The 45-70 and the 450 Marlin are two very similar big bore hunting cartridges. Our goal with this article is to compare the two to each other with the hopes of figuring out which one is better for more circumstances.
They are so similar that this is no easy feat. Let’s get started.
45-70 Gov vs 450 Marlin Trajectory
These two cartridges have roughly the same trajectory. At some point between 200 and 300 yards is where a major shift takes place, with the 450 Marlin winning.
At 300 yards the 45-70 drops 27.8 inches, while the 450 Marlin drops less at 21.3 inches. Therefore, the 450 Marlin is the flatter shooting cartridge at longer distances.
Up to that point, trajectory is the same.
450 Marlin VS 45-70 Recoil
Both of these calibers are hard hitting on both ends. While the 450 Marlin has slightly improved ballistics, there is barely a difference in perceived recoil to the shooter’s shoulder.
45-70 Government VS .450 Marlin Ballistics Chart
Below you’ll find modified ballistics charts for each caliber. They’re modified in that they’re simplified and show less data than each caliber’s main page does.
We’ve got dedicated pages to each caliber if you’d like to see the entire ballistics chart and history for each one.
You can find them respectively at each page:
The below measurements are taken at the muzzle, 100 and 200 yards. Measurements taken are velocity measured in feet per second, energy measured in FT/LB, and drop or trajectory measured in inches.
45-70 Gov ballistics chart
The following is a 45-70 ballistics chart that shows 325 grain Hornady FTX factory loads.
450 Marlin ballistics chart
The following is a 450 Marlin ballistics chart that shows 325 grain Hornady FTX factory loads.
45-70 Govt History and Use
The 45-70 has a rich history dating all the way back to the 1800s when it was first developed. It was then adopted by the US Government in 1873.
The 45-70 was originally used for military use but the world would eventually see just how potent of a big game cartridge it could be.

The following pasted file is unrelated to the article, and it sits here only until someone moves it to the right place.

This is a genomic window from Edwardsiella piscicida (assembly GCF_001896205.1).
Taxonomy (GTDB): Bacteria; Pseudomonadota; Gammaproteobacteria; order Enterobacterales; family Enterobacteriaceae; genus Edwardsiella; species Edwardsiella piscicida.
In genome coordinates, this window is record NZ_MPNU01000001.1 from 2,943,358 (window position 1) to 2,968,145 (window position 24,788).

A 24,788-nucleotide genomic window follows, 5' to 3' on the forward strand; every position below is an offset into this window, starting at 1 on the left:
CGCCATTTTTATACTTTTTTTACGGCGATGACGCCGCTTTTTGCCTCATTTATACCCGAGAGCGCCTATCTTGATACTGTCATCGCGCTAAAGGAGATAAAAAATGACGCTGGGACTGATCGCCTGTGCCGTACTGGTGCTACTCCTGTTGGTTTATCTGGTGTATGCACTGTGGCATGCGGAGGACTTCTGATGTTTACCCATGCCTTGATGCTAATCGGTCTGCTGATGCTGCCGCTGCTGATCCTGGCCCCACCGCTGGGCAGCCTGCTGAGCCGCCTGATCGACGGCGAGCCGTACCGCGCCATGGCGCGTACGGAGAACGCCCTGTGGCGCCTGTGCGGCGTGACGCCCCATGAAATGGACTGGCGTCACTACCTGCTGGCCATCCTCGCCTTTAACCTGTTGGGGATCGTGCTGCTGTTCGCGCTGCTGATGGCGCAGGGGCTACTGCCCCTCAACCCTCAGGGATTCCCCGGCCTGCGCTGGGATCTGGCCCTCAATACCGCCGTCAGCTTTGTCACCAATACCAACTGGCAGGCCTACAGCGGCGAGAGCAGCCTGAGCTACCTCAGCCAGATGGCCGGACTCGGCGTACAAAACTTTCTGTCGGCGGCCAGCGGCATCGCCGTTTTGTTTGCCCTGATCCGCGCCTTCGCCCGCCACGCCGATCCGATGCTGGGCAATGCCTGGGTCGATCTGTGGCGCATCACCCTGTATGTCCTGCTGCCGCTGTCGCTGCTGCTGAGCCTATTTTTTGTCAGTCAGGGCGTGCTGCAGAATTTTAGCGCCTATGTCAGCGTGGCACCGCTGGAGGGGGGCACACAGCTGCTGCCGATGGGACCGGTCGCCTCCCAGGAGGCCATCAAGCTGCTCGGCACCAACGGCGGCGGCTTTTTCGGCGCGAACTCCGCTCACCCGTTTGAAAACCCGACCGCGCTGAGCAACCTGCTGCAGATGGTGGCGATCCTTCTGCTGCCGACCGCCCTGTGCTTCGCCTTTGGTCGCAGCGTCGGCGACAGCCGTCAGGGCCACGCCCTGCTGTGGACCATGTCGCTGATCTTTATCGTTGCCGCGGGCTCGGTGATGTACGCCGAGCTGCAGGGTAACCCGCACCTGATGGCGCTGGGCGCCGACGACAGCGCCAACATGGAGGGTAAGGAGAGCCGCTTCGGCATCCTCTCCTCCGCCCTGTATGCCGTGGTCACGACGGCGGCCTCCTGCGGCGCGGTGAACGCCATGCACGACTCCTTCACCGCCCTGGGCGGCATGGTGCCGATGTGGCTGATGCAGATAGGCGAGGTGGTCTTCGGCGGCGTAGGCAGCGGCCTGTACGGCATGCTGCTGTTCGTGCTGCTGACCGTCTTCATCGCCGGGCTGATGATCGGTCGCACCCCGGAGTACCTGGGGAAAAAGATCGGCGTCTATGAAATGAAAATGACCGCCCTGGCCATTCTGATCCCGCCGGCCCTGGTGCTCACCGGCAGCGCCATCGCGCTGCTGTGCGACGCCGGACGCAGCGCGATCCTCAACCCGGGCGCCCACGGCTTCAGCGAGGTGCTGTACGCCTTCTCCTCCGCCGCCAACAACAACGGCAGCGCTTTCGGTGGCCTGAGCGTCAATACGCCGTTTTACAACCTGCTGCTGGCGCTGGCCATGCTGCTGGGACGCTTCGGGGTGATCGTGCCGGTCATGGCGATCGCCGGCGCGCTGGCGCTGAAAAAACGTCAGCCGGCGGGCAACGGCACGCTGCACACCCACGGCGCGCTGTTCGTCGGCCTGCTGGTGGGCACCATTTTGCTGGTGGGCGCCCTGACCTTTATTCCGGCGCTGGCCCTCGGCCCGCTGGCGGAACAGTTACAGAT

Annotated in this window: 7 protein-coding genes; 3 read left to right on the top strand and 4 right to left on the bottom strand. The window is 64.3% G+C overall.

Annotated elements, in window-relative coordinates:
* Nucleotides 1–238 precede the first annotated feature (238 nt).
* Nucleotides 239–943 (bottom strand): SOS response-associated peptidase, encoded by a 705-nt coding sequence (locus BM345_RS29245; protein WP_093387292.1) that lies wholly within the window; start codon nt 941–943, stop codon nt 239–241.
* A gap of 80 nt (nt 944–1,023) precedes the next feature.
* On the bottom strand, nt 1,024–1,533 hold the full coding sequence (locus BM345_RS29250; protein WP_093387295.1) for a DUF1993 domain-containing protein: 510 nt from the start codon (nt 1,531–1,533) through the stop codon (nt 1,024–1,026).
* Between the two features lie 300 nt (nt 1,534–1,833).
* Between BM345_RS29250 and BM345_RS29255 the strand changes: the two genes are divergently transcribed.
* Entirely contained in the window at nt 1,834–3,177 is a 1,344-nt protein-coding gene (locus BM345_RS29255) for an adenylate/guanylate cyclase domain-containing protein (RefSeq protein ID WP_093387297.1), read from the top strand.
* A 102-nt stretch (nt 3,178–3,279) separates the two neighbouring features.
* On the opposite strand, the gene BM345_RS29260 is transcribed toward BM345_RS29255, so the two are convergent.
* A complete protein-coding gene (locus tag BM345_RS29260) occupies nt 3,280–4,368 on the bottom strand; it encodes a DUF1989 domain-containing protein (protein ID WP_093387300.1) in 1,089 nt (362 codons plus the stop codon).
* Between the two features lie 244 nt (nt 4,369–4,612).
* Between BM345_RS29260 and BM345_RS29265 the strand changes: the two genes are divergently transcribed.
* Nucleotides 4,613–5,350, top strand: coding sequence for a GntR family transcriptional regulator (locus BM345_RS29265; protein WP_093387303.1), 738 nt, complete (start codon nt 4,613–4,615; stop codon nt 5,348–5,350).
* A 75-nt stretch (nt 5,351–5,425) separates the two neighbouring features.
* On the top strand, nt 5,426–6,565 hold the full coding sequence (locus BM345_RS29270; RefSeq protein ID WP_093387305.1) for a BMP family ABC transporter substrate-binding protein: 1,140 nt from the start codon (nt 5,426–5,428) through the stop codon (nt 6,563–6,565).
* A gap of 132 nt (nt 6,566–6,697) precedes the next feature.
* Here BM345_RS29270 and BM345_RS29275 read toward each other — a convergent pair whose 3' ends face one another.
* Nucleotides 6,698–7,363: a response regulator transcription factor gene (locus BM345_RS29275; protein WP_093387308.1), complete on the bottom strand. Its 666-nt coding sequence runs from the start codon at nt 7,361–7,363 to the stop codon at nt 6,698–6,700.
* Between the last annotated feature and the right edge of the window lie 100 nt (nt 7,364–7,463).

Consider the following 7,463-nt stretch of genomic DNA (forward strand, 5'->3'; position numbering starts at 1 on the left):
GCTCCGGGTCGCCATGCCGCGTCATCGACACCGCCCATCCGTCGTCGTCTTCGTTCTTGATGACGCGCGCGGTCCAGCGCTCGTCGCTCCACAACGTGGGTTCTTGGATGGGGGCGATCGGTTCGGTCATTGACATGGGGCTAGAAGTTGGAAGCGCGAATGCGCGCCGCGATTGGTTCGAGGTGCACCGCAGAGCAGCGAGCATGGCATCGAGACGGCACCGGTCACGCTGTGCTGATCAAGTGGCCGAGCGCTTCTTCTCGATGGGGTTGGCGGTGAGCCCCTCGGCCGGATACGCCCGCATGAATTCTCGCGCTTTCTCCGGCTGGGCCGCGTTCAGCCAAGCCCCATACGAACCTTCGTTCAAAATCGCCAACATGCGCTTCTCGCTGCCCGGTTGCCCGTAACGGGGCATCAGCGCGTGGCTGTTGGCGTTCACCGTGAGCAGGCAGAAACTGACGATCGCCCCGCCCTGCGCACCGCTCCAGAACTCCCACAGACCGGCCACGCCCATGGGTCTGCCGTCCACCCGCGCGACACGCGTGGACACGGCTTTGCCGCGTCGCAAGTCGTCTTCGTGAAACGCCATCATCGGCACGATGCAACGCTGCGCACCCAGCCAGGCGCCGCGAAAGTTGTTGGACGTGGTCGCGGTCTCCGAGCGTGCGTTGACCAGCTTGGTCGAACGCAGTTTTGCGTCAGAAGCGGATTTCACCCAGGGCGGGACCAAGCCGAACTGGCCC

It has recently seen a resurgence in popularity with several lever action rifle manufacturers, like Henry, making guns chambered in it.
As far as big bore cartridges go, the 45-70 is the one by which all others are measured, at least when it comes to hunting.
I go much further into detail regarding the 45-70’s history and talk about black powder rifles, in this 45-70 article.
.450 Marlin History and Use
The 450 Marlin has a very short lived history. And it technically came about to replace the 45-70. The way Hornady and Marlin looked at things, was the 45-70 Gov was an old cartridge with unstandardized chamber pressures.
They wanted to make a new rifle and cartridge that could do all the things the Government could do, but standardized with SAAMI specs.
The 450 Marlin exceled in hunting big game animals. It could handle anything North America could throw at it and then some. But one day it just disappeared. It just could not compete with the popularity of the 45-70 and other big bore cartridges and eventually faded into memory.
As far as I know there are no guns currently being made in this big bore cartridge, but there are still some ammo makers like Buffalo Bore and Hornady who make ammunition for it.
.450 Marlin VS .45-70 Govt — Which is Better?
In terms of ballistics, the 450 Marlin has a slight edge over the 45-70 does. It has more velocity, energy, and a flatter trajectory for longer. That said, the 45-70 blows the 450 out of the water in so many other areas.
First is availability. You can actually buy new guns and ammo for the 45-70 Government. That’s not necessarily true with the 450. You’d need a used gun for 450 Marlin, which is fine if you buy one that wasn’t beat to death.
Most hunters take good care of their gear so that’s not an impossible task.
The real problem is that only a handful of ammo makers still produce ammunition for it. Hornady is one and the only other I can think of off the top of my head is Buffalo Bore.
Both are excellent cartridges, you just won’t be able to find guns and ammo for one of them.